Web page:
Under France’s Napoleonic code, children are protected heirs and may inherit up to 75% of a client’s estate – spouses are not protected in the presence of children.
You cannot override this by simply stating in your will whom you want your assets to go to. Again, this can make life much more complicated where children of previous relationships are involved.
Brussels IV regime
Since 2015, British expats in France can use the EU Certificate of Succession regulation, ‘Brussels IV’, to elect for the succession law of your country of nationality to apply instead of that of your country of residence. Clients need to state in this in thier will, or French law will automatically apply.
While this is a welcome development, it is all very new and untested and choosing UK law may have unexpected consequences.
It is obligatory for a French notaire to handle your estate, and they would have to administer it under a law they are not experienced with. The UK opted out of Brussels IV and there is uncertainty over how the rules will be interpreted.
Adopting UK law could negatively affect a client’s existing succession planning arrangements, and may mean their estate becomes liable to UK inheritance tax as well as French succession tax.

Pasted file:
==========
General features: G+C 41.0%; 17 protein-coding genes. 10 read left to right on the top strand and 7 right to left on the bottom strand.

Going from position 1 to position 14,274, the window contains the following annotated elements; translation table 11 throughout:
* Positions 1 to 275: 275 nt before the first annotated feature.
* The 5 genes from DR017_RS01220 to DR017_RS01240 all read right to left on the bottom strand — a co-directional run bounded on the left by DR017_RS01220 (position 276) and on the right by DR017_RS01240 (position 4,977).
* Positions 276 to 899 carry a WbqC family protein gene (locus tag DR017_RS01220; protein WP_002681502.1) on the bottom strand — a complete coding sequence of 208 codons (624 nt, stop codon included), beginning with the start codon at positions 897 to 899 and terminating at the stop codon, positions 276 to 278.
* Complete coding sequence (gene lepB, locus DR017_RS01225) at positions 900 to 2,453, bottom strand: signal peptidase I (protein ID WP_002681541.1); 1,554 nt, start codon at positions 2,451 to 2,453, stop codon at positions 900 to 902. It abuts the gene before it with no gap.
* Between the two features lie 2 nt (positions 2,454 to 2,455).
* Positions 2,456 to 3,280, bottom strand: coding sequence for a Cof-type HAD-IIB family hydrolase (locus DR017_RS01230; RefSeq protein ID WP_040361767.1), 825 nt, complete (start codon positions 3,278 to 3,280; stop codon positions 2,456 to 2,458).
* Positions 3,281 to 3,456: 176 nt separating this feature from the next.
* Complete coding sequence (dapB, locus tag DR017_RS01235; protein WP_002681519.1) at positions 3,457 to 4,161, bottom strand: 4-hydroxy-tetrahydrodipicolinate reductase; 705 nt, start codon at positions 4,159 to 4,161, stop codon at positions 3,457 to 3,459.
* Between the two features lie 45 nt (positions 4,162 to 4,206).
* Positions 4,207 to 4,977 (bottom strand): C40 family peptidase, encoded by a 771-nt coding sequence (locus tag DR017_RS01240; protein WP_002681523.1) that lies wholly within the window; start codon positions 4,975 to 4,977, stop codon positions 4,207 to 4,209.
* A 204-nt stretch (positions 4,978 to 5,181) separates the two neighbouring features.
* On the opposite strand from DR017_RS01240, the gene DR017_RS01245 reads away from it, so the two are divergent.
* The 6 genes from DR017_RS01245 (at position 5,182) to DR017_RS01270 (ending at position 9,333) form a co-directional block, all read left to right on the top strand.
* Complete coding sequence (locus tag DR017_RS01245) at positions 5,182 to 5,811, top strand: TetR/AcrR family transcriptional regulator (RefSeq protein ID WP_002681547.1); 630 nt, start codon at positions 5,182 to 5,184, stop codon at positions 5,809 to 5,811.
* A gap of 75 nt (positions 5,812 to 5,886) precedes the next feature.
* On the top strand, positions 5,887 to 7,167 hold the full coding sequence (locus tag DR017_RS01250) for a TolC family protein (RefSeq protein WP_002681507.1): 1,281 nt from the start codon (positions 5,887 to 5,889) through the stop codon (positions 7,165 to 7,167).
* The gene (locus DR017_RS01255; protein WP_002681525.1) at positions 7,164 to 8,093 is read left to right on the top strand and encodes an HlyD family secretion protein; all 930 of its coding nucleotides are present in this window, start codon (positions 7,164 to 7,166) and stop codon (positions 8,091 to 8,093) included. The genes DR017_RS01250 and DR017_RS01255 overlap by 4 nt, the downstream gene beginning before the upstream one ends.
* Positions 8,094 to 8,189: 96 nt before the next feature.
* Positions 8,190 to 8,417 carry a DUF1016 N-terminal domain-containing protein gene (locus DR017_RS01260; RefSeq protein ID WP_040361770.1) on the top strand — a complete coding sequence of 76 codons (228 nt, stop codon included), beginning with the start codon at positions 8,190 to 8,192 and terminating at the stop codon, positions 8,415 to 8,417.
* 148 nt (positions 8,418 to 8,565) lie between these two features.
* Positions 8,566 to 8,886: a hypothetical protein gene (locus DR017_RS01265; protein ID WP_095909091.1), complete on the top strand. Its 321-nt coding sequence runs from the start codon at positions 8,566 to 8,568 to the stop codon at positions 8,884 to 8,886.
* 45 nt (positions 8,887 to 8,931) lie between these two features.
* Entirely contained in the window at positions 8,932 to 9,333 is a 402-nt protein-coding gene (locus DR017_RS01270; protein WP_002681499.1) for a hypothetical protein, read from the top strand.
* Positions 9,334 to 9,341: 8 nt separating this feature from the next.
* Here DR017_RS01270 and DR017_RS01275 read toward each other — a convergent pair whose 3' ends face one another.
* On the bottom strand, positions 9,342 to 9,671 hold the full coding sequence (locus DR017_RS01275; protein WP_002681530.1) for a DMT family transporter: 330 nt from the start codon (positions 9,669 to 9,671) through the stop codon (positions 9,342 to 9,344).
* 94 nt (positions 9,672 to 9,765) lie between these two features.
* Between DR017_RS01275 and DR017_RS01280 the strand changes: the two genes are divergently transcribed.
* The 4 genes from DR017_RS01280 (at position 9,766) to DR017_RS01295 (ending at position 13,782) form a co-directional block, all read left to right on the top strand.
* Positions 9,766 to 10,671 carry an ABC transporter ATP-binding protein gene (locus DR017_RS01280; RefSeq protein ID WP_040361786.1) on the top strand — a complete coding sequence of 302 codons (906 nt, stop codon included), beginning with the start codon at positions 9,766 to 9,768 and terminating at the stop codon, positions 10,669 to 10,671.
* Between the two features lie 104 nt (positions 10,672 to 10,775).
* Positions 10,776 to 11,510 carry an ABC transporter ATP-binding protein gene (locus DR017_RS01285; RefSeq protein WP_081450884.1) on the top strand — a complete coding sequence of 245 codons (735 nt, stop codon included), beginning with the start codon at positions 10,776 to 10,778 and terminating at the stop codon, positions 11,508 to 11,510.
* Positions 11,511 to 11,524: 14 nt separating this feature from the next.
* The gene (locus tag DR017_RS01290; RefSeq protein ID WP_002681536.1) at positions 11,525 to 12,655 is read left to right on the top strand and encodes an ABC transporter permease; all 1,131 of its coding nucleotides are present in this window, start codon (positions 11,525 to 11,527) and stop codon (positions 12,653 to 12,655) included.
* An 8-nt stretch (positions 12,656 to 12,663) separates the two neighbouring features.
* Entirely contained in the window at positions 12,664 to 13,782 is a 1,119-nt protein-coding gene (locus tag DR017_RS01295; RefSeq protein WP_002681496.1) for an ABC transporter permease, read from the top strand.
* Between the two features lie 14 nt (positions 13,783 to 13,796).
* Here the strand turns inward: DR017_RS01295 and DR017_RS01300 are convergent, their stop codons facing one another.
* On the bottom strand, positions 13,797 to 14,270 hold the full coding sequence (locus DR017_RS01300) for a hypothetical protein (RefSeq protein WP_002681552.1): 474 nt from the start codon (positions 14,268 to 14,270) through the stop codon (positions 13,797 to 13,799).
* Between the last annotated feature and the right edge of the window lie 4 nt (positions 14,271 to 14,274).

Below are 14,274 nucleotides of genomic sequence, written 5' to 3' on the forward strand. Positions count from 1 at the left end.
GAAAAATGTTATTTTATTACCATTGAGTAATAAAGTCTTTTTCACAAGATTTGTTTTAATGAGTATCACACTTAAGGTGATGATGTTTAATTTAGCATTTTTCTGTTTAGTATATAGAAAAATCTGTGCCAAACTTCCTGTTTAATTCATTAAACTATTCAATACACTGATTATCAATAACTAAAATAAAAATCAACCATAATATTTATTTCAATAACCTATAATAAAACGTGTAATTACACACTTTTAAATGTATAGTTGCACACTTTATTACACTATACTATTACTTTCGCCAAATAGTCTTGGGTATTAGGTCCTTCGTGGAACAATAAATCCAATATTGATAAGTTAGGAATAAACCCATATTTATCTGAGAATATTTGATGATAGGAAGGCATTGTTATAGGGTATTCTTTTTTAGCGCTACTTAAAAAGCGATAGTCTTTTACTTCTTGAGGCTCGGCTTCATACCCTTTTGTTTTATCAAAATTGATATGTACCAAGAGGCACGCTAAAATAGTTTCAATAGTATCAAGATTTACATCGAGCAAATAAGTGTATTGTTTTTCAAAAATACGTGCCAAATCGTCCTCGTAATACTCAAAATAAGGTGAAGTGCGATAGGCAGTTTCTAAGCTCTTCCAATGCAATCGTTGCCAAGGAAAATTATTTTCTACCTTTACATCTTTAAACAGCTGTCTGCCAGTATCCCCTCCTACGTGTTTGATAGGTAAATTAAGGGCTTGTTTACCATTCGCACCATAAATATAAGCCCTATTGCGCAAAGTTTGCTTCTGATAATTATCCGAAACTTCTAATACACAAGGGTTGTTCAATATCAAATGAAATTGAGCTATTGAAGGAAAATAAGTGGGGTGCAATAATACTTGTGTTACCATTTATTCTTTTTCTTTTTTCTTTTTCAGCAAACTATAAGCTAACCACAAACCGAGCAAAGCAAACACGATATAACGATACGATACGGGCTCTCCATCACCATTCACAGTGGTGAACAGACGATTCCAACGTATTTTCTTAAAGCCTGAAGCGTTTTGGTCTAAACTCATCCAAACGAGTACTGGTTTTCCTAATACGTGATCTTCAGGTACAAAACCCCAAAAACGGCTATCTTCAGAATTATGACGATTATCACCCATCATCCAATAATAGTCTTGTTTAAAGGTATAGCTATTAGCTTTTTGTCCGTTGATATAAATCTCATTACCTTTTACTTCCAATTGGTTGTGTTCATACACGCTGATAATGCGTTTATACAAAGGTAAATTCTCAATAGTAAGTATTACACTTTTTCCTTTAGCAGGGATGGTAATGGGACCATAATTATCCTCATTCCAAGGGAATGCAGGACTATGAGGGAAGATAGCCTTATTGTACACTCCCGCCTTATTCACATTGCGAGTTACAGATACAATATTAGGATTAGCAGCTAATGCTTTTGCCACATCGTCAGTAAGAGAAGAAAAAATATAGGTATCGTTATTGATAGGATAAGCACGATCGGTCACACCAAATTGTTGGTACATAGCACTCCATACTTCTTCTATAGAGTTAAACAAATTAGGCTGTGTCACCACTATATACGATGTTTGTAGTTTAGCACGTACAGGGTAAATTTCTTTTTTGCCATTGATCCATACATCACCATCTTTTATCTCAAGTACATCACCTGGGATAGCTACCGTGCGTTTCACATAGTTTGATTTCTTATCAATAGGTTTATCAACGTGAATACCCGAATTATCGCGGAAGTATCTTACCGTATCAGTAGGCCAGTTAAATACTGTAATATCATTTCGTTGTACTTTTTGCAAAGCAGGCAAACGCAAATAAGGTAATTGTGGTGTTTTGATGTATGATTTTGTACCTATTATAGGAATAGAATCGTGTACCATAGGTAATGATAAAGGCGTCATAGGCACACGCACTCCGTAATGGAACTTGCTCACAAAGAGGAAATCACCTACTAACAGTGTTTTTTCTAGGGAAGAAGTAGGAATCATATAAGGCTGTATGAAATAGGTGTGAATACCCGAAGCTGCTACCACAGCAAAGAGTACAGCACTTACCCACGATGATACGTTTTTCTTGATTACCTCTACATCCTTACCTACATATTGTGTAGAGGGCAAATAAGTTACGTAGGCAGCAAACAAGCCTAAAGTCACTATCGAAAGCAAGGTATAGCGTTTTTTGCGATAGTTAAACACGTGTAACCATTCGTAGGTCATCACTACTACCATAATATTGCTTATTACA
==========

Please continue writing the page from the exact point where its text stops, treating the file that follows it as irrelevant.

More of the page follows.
You need specialist, personalised advice and to consider your options carefully. There may be options available under French law that achieve their aims.
Tax rates and allowances vary depending on who the beneficiary is, so they need to plan accordingly.
There is no tax between spouses/PACS (civil) partners on inheritances (there is on gifts). Children each receive a tax-free allowance of €100,000 (£85,723, $105,251) and pay tax at progressive rates of 5% to 45%.
Stepchildren, however, are treated as non-relatives. Their allowance is a mere €1,594 and their tax rate 60%.
If there are children from a previous relationship and the client leaves everything to their spouse, when the children inherit from him or her on the second death they are treated as stepchildren. The difference in how much tax they pay compared to natural or adopted children is staggering.
Taking a €400,000 inheritance as an example, a natural child would have a tax bill of €58,195, while a stepchild would pay €239,044.
These tax liabilities are without tax planning in place, which can make a considerable difference.
The tax rates for siblings, nephews, nieces etc are between 35% and 55%, with allowances of less than €16,000.
Note that Brussels IV does not allow you to choose UK inheritance tax instead of French succession tax. So be aware that if a client uses UK succession law to leave assets to distant or non-relatives, they face tax of up to 60%.